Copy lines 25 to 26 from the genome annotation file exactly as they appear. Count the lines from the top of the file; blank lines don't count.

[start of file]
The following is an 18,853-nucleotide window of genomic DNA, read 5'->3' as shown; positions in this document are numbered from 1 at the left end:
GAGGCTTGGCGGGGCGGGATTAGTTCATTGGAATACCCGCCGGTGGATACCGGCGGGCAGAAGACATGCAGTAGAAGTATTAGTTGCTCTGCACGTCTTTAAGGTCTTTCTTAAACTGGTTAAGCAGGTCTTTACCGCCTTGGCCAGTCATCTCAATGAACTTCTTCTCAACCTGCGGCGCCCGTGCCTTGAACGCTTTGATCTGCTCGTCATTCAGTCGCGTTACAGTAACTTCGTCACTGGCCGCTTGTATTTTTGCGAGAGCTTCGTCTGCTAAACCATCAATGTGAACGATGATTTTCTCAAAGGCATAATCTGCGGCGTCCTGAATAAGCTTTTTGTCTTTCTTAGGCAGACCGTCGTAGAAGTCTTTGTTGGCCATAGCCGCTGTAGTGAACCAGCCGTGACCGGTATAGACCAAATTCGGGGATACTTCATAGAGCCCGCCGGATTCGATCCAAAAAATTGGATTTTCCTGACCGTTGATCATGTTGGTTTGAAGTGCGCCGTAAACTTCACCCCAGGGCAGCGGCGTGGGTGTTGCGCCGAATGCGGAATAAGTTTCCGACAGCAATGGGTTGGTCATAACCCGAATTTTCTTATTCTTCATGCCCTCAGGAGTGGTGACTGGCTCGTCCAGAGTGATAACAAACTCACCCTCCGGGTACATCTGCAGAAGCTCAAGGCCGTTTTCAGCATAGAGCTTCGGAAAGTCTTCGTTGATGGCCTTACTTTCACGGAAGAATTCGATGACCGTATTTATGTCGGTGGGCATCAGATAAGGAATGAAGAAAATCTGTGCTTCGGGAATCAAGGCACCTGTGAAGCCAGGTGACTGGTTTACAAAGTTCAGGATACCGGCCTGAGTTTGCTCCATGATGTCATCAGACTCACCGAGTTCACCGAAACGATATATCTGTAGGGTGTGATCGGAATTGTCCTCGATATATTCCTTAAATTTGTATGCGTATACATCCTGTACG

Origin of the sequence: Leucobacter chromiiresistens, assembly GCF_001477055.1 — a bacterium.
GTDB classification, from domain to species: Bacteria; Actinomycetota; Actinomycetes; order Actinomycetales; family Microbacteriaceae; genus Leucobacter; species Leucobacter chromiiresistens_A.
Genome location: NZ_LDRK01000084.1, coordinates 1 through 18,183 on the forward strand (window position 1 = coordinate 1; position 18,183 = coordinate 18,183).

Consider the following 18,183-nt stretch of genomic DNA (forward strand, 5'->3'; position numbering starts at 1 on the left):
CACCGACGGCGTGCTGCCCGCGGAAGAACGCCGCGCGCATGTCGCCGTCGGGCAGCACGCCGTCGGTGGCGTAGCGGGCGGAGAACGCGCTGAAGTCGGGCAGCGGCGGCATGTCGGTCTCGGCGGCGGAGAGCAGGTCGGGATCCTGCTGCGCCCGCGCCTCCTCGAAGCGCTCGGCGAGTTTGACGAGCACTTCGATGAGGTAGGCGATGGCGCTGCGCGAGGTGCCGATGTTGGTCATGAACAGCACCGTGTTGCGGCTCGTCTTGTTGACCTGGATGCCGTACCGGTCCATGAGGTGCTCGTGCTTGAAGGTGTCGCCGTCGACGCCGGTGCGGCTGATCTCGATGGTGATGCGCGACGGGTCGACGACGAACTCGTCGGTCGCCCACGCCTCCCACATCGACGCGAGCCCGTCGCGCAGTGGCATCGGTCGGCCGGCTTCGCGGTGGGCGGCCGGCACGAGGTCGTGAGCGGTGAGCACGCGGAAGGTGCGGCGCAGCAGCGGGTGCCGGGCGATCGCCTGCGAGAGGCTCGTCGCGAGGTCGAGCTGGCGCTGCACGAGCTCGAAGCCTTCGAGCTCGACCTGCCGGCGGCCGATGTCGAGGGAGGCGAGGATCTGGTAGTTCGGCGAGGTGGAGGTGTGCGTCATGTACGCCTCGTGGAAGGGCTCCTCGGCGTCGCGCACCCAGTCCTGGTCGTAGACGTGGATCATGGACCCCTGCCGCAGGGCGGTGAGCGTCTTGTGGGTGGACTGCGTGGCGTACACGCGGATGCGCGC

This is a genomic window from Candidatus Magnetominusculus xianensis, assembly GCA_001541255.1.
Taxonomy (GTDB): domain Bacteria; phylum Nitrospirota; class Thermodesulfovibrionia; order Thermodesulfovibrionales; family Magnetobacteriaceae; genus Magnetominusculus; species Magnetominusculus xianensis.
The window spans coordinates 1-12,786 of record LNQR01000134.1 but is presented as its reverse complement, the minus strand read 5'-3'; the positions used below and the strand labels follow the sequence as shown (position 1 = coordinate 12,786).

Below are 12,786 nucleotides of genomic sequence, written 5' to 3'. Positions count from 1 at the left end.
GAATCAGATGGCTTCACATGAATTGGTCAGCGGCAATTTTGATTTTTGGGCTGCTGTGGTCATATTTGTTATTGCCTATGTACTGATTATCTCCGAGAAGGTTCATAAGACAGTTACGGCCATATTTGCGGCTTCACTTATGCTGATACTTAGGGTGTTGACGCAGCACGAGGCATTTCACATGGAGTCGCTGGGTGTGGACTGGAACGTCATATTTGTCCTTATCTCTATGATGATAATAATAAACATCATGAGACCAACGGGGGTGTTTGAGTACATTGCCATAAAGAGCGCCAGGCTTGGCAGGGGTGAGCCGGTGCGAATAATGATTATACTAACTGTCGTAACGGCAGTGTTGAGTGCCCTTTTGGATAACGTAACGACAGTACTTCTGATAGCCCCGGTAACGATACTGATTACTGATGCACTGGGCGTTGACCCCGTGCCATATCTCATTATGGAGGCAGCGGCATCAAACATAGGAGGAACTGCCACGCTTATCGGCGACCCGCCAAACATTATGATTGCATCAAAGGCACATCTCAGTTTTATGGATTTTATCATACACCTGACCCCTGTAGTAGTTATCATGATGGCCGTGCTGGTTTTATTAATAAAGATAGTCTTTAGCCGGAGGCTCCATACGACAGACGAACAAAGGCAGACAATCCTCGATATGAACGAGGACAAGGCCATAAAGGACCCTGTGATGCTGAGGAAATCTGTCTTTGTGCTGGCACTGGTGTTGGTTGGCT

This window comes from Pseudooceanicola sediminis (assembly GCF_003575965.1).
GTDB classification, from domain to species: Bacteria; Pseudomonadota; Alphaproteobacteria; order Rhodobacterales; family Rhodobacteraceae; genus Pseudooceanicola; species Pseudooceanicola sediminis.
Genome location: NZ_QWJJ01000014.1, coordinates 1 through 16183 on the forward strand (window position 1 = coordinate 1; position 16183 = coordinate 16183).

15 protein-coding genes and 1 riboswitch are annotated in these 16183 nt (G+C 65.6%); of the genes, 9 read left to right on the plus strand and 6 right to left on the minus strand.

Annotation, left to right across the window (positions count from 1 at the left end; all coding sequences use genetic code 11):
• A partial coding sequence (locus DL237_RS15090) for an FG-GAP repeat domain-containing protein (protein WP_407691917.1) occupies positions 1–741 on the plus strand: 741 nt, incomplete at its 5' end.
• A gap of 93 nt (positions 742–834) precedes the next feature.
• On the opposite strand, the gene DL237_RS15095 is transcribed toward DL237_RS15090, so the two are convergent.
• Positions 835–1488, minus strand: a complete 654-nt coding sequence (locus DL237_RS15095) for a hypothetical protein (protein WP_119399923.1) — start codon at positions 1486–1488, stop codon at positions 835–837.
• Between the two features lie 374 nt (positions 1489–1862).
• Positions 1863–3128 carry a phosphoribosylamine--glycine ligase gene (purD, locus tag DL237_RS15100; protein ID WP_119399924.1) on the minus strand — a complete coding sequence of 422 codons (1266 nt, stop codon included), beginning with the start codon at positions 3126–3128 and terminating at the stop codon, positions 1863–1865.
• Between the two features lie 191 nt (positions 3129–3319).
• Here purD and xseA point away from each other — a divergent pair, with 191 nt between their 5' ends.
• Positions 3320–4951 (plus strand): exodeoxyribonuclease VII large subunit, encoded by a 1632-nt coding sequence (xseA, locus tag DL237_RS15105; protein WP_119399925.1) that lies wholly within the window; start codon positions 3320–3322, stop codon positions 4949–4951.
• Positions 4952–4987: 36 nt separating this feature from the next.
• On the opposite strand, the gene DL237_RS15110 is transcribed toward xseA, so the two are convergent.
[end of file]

• Here purD and xseA point away from each other — a divergent pair, with 191 nt between their 5' ends.
• Positions 3320–4951 (plus strand): exodeoxyribonuclease VII large subunit, encoded by a 1632-nt coding sequence (xseA, locus tag DL237_RS15105; protein WP_119399925.1) that lies wholly within the window; start codon positions 3320–3322, stop codon positions 4949–4951.